They stopped by a spring and he got down briskly and started to unhitch the horses from the chariot. She sat down in the chariot, placed her chin over her laced hands and watched him as he attended to the horses’ comfort.
Next he built a fire and even a crude but serviceable shelter.
She also got a good look at his face, though he never once glanced at her. He was really most amazingly handsome, but that did not make her feel better.
She hugged herself to stop the cold. She was shivering again.
“You can sleep there, it will be warmer,” his voice broke into her thoughts. It was a pleasant voice, deep and rich and reminding her of mountain peaks and ocean waves.
She looked up to see him, regarding her gravely. A lump rose to her throat which she swallowed as she got down from the chariot, ignoring his outstretched hand and walked to the shelter he had built.
It was warm as he had said and she sat there, her knees drawn up and her chin resting on them, her arms around her legs. She watched the flickering fire and was aware of him kneeling next to her.
“Am I beyond forgiveness?” He asked.
She looked at him. “You abducted me.” Said she. “You did not think what my feelings would be.”
He looked into her eyes. She strove not to fall into the spell of his gaze.
“Is there anyone else in your heart?”
His question took her by surprise.
“No, but that is irrelevant.”
“But it gives me room to hope,” said he quietly. “And I am prepared to wait for as long as it takes, my lady.”
“That from the man who abducted me.”
“I was desperate, my lady. From the moment I saw you, I knew my life would be incomplete without you.” He paused. “That I would be incomplete without you.”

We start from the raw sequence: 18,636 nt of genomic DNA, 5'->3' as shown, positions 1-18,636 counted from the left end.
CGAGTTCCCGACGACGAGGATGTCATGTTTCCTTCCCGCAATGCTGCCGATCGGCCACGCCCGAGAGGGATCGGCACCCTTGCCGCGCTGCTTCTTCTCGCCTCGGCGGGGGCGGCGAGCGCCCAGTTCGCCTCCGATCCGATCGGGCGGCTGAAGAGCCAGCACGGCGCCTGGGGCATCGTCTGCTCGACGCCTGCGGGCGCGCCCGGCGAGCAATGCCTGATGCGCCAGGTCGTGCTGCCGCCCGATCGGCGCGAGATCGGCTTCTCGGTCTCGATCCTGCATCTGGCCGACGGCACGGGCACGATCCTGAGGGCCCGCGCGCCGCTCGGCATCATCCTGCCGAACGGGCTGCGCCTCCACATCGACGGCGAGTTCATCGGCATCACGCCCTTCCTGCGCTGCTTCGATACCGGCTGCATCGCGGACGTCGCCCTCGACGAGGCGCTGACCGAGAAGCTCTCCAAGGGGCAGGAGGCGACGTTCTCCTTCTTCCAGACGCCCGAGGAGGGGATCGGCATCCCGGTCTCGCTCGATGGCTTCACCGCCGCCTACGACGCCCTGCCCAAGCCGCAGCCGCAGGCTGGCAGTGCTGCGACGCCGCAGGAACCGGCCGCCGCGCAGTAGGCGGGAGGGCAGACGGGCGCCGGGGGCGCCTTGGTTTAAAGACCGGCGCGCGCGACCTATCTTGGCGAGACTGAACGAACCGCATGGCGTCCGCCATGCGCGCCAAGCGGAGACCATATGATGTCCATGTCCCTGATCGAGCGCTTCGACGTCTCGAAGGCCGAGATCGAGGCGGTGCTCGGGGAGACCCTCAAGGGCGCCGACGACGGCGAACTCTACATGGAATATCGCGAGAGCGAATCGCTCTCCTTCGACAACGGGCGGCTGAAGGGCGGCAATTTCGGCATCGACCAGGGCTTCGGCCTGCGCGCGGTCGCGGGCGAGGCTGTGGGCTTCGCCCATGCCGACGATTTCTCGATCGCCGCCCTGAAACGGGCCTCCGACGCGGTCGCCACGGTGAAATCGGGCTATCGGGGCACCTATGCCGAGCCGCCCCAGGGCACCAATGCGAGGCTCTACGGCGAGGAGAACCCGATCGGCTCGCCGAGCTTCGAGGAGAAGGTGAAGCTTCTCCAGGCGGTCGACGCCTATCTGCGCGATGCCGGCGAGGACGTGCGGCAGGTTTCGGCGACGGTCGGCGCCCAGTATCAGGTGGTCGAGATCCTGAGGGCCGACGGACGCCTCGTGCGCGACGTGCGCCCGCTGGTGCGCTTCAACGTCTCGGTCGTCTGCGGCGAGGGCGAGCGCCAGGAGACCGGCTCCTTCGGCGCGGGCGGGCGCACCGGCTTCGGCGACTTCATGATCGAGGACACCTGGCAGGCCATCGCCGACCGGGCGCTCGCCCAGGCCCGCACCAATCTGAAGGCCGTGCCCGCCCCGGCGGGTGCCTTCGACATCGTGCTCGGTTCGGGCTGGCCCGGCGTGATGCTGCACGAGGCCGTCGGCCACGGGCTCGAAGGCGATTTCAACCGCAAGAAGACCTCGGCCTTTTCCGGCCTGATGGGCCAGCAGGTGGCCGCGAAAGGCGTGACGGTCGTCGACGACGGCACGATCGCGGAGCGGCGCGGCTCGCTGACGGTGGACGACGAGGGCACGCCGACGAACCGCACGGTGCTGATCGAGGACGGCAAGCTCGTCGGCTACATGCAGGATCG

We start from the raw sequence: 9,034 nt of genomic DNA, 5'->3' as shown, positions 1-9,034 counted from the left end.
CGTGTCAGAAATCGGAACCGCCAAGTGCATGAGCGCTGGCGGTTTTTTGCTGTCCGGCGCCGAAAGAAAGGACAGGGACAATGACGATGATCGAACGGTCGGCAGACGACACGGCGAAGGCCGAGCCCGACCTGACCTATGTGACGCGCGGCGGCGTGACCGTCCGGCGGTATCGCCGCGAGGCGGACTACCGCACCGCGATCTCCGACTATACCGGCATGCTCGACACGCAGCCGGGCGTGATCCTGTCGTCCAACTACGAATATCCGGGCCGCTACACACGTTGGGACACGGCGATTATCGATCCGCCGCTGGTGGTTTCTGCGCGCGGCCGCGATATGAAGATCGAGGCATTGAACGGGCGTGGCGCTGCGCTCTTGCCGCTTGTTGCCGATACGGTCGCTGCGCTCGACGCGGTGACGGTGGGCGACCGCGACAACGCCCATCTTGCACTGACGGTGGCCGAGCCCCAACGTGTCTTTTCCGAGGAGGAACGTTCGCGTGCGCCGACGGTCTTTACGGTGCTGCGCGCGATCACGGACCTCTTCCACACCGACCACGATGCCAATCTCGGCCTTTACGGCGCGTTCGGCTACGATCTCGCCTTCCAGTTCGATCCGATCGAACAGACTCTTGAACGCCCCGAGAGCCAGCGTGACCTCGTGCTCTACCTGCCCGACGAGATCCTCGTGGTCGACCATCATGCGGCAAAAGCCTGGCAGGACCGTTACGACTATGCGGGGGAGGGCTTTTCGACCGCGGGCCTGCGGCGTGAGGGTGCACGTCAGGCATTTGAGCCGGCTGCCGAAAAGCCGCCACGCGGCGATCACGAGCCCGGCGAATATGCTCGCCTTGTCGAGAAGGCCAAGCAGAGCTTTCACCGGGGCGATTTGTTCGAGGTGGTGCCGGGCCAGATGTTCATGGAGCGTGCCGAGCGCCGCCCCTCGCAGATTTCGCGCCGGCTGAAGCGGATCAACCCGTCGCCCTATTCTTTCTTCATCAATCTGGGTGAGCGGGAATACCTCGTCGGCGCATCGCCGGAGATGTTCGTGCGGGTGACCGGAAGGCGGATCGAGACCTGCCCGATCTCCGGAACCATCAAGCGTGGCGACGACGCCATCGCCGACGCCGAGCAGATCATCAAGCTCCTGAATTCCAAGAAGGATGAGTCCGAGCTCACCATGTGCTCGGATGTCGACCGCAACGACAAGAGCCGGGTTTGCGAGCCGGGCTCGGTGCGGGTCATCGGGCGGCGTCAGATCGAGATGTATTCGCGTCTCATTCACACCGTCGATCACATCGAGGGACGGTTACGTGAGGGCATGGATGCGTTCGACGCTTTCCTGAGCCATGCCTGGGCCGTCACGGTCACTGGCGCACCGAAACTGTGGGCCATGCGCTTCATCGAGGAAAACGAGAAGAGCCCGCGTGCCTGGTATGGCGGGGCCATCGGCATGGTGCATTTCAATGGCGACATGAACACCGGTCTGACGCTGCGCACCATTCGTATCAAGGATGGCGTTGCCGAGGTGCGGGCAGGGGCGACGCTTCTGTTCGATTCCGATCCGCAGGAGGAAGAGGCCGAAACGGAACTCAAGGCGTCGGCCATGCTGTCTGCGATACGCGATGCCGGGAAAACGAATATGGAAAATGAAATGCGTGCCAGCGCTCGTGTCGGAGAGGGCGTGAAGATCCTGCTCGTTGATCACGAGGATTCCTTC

She looked into his eyes and believed him.
“And how did you reach that conclusion?” She ignored the tremor in her own voice. “Did a bolt strike you from the blue?”
He shook his head. “I saw you,” said he. “I loved you.”
It was a simple statement. She wondered if she was foolish for believing it.
“A bit sudden, wasn’t it?”
“Not for me. When I saw you, I knew my wandering was at an end. I had been seeking you, though I knew it not.”
He leaned over and took her face between his hands. His touch was as gentle as the expression in his eyes. “It was unthinkable that I should lose you. That is why I was hasty. But you have nothing to fear from me. I swear to you on my honour as a warrior that you shall have no cause to fear me.”
She looked into his eyes and saw herself reflected there. And she knew then what he meant when he said he had been seeking her, though he knew not. For, in that moment, she realized that she had been seeking him too.
She dropped her eyes. It was too sudden. She needed to think. She needed time.
He released her face and rose. “I shall sleep in the chariot,” he put something before her. “You must be hungry. These fruits were all I could find.”
She shook her head mutely. He stood, looking at her. Then shrugged and went to the chariot.
She looked at the fruits he had placed in front of her. She lay down, facing away from the fire, smiling softly.
It seemed she could trust her brother’s choice after all.